Raw cranberries and cranberry juice are abundant food sources of the anthocyanidin flavonoids, cyanidin, peonidin and quercetin. These compounds have shown promise as anti-cancer agents in in vitro studies. Cranberries are a source of polyphenol antioxidants, phytochemicals under active research for possible benefits to the cardiovascular system and immune system, and as anti-cancer agents.By measure of the Oxygen Radical Absorbance Capacity with an ORAC score of 9,584 units per 100 g, cranberry ranks near the top of 277 commonly consumed foods in the United States.
Since 2002, there has been an increasing focus on the potential role of cranberry polyphenolic constituents in preventing several types of cancer. In a 2001 University of Maine study that compared cranberries with twenty other fruits, cranberries had the largest amount of both free and total phenols, with red grapes at a distant second place. Cranberry tannins have anti-clotting properties and may reduce urinary tract infections and the amount of dental plaque-causing oral bacteria, thus being a prophylaxis for gingivitis.
Cranberry juice contains a chemical component, a high molecular weight non-dializable material (NDM), as noted above, that is able to inhibit and even reverse the formation of plaque by Streptococcus mutans pathogens that cause tooth decay. Cranberry juice components also show efficacy against formation of kidney stones.
There is potential benefit of cranberry juice consumption against bacterial infections in the urinary system. Research shows that an effect occurs from a component of the juice inhibiting bacterial attachment to the bladder and urethra.
The Cranberry used in dietary supplements is derived from the fruits of Cranberry (Vaccinium macrocarponL.).
• Antioxidant Effect
• Radical-Scavenging Effect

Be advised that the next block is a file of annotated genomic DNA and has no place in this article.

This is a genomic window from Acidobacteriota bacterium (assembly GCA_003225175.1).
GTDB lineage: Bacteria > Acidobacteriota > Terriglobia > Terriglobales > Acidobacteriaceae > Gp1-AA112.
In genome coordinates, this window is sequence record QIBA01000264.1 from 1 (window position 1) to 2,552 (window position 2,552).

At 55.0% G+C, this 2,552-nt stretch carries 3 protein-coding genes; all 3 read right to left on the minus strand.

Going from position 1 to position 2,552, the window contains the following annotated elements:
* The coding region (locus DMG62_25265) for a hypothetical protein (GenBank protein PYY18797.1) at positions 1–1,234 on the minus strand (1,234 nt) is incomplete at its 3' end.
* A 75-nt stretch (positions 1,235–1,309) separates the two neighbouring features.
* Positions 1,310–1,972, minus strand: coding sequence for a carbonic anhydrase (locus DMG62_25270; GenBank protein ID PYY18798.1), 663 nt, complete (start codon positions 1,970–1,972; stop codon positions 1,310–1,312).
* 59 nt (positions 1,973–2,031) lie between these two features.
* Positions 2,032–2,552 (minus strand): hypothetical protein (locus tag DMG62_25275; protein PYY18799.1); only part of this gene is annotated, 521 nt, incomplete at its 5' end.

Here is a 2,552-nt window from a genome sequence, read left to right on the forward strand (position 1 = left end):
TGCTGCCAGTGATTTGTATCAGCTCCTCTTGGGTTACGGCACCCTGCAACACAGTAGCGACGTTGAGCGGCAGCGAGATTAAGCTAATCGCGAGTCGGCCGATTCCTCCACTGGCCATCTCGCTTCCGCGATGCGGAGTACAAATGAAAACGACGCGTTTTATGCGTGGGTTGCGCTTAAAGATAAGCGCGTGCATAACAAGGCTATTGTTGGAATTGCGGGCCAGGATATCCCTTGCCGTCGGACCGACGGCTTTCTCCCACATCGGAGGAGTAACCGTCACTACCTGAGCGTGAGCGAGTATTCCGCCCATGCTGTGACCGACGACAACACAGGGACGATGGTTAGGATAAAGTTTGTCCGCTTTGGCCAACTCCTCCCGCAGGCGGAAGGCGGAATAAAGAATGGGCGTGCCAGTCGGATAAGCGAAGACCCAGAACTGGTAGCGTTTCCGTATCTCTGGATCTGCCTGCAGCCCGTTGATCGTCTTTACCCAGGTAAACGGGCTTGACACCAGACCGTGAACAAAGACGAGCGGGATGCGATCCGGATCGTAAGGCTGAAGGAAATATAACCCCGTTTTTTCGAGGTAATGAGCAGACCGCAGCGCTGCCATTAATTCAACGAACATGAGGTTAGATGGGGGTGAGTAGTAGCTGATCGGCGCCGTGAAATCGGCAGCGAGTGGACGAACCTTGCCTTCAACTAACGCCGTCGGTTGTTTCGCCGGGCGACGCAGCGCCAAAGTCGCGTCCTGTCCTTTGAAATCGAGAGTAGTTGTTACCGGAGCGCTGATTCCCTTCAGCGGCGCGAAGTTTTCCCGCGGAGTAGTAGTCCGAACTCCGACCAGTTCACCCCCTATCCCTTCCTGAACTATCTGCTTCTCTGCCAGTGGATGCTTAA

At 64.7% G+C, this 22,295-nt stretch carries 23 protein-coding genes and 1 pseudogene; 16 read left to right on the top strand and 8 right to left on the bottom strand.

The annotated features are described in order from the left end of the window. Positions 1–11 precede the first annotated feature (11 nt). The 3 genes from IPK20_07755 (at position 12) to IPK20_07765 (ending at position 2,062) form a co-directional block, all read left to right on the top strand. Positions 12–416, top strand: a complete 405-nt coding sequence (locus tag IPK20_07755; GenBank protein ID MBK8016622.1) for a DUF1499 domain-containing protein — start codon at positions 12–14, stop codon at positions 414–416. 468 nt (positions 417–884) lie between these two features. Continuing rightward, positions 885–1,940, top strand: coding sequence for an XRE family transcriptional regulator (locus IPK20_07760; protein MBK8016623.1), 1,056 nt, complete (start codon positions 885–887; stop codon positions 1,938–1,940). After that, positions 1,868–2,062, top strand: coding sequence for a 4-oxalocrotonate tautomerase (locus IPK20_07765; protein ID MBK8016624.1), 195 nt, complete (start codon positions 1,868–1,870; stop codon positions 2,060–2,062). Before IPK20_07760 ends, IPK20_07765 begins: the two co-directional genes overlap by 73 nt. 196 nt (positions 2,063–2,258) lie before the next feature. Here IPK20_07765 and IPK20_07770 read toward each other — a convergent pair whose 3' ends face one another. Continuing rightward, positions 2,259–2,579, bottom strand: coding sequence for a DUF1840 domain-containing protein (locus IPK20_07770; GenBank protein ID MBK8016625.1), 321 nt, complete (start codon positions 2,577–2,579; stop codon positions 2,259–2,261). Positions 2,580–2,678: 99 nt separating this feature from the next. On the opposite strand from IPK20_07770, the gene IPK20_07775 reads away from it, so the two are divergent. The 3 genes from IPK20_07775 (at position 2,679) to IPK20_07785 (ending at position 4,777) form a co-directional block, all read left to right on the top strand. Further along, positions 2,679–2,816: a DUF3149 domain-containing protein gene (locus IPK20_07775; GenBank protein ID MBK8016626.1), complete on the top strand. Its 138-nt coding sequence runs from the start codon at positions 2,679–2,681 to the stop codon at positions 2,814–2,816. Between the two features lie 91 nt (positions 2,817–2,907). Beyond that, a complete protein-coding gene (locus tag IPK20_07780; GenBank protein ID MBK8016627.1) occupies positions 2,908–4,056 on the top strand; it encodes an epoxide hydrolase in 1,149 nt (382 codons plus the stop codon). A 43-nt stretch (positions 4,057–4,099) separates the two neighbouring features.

• Anti-adhesion propertiesand Anti-bacteria infections in the urinary system
• Cardiovascular Protection
• Inhibit Obesity
• Inhibit Diabetes
• Tooth Protection Effect
Anthocyanidins have putative antioxidant and radical-scavenging effects which may protect cells from oxidative damage and reduce risk of cardiovascular diseases and cancer. One theory is that dietary intake of Anthocyanidins may inhibit development of obesity and diabetes as well as contain inflammatory mechanisms. And it is said it have eyesight improving effects. Other studies have generally shown that the glucoside derivative of Anthocyanidins may have a role in cancer therapy.
Other Mechanisms refer to the above information.
Cranberry is safe.
An autumn 2004 caution from the Committee on Safety of Medicines, the UK agency dealing with drug safety, advised patients taking warfarin not to drink cranberry juice after adverse effects (such as increased incidence of bruising) were reported, possibly resulting from the presence of salicylic acid native to polyphenol-rich plants such as the cranberry. However, during 2006-8, several reviews of case reports and pilot studies have failed to confirm this effect, collectively indicating no statistically significant interaction between daily consumption of 250 mL cranberry juice and warfarin in the general population. A gene (VKORC1, CYP2C9) has been shown to change warfarin sensitivity. This gene may also contribute to bruising susceptibility as a result of cranberries for carriers of the gene.
• The typical dose is 300-900mg per day (usually in 2-3 doses throughout the day).
• Consult physicians for different condition specifics.
GNI’s Cranberry Extract Features and Benefits:
Cranberry is one of GNI's most competitive products, with many advantages as list in the following, produced as our patent-pending process and know-how technology from Vaccinium macrocarponL. fruit (berry).
• Produced with pure water only
• High purity: over 25%
• NO solvent - residual free
• Dark Red in appearance
• High solubility in water
• High anti-bacteria, and longer shelf life
5~25% Anthocyanidins UV,
4:1, 10:1, 25:1,
Concentrate 90% Solids (90mx)